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Post subject: Re: How low can you get on a compound radius?
Posted: Tue Jan 14, 2020 4:29 am
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I agree with the logic that if a compound radius is 14" at the body joint it should be even greater at the bridge. I could work it out if people are really interested.

My view on heights is to take the E strings down until they don't work and then bring them up a bit until they do and then set the radius of the other strings between the two . What ever that is is what it is and varies from guitar to guitar as relief and neck angle all play a part.

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Post subject: Re: How low can you get on a compound radius?
Posted: Tue Jan 14, 2020 5:11 am
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I just dug out my under string radius gauges to double check my earlier post, and it's 14" radius at the 22nd fret, 20" at the bridge.
Guitar is an American Deluxe Stratocaster from 2011/12 - serial starts US11, and was purchased fresh out of its sealed shipping carton in early 2012.

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Post subject: Re: How low can you get on a compound radius?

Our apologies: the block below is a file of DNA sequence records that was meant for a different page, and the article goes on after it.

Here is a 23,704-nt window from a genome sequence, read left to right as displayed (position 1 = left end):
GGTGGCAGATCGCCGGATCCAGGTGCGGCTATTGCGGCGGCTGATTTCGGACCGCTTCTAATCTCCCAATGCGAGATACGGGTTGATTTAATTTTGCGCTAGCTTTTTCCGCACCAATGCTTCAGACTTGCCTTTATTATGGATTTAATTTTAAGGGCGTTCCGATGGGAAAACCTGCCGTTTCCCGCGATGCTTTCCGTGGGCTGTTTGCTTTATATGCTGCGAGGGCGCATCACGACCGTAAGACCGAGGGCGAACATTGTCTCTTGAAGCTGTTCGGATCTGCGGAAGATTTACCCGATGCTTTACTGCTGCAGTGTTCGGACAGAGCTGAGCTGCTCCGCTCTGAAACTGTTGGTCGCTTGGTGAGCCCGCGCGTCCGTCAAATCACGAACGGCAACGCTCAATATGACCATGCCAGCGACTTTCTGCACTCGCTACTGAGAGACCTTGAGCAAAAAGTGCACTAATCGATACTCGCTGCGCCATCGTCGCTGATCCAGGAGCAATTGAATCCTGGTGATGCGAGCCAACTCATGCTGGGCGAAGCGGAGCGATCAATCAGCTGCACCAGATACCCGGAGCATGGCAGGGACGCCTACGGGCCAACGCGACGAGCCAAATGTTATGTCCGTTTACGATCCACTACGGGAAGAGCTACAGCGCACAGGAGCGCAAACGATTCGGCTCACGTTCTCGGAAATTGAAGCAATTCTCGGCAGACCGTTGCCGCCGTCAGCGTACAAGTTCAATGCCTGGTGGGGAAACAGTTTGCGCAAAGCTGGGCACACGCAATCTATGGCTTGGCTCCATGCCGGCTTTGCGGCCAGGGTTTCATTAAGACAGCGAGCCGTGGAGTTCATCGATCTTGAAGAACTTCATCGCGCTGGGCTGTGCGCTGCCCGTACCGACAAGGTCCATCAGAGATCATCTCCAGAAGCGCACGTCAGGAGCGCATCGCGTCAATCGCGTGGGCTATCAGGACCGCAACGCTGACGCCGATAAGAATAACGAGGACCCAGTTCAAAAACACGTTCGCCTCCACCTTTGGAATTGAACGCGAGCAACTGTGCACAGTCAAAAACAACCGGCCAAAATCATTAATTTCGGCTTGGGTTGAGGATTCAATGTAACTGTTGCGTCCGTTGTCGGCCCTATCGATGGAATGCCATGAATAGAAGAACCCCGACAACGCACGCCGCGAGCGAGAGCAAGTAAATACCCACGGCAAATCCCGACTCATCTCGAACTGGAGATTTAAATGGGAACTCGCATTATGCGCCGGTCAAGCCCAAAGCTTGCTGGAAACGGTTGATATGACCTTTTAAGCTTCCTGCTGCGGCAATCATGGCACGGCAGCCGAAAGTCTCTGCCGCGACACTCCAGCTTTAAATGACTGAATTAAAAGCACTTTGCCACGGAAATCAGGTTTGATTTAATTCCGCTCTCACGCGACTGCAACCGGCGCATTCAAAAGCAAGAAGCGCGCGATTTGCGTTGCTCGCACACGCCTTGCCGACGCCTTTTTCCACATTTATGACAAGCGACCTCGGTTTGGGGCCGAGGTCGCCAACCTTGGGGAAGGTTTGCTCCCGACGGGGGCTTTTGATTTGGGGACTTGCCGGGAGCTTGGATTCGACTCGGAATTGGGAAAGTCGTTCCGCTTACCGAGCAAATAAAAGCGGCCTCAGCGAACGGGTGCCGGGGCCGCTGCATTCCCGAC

Posted: Tue Jan 14, 2020 6:07 am
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John Sims wrote:
My view on heights is to take the E strings down until they don't work and then bring them up a bit until they do and then set the radius of the other strings between the two . What ever that is is what it is and varies from guitar to guitar as relief and neck angle all play a part.
Beautiful! That's what I do as well.


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Post subject: Re: How low can you get on a compound radius?
Posted: Wed Jan 15, 2020 3:24 am
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The strange thing is that it only buzzes or chokes on the upper frets i.e. 12th fret and above if I really lower the action to 1.25mm . kinda sucks because I thought the frets are flatter on upper frets.

From lower frets, seems to be ok and no buzzes at all.

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Post subject: Re: How low can you get on a compound radius?
Posted: Wed Jan 15, 2020 10:34 am
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Choking only on the higher frets suggests too much relief in the neck. Your neck may be set to Fender's recommendation, but remember that's only a recommendation. Some necks play better when they're straighter.


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Post subject: Re: How low can you get on a compound radius?
Posted: Wed Jan 15, 2020 11:18 pm
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Ditto.
Capo the 1st fret and depress the last fret, check your clearance at the 7th fret.
It should be .010 or even less.

The flatter or compound radius allows for lower action without fretting out on bends, but it has no effect on acceptable action on straight playing or chording since you aren't pulling the strings across the radius.

But honestly, 1.25mm is extremely low... that's about 30% lower than standard spec. 1.5mm is really considered "perfect" and a lot of people actually like it a bit higher.

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Post subject: Re: How low can you get on a compound radius?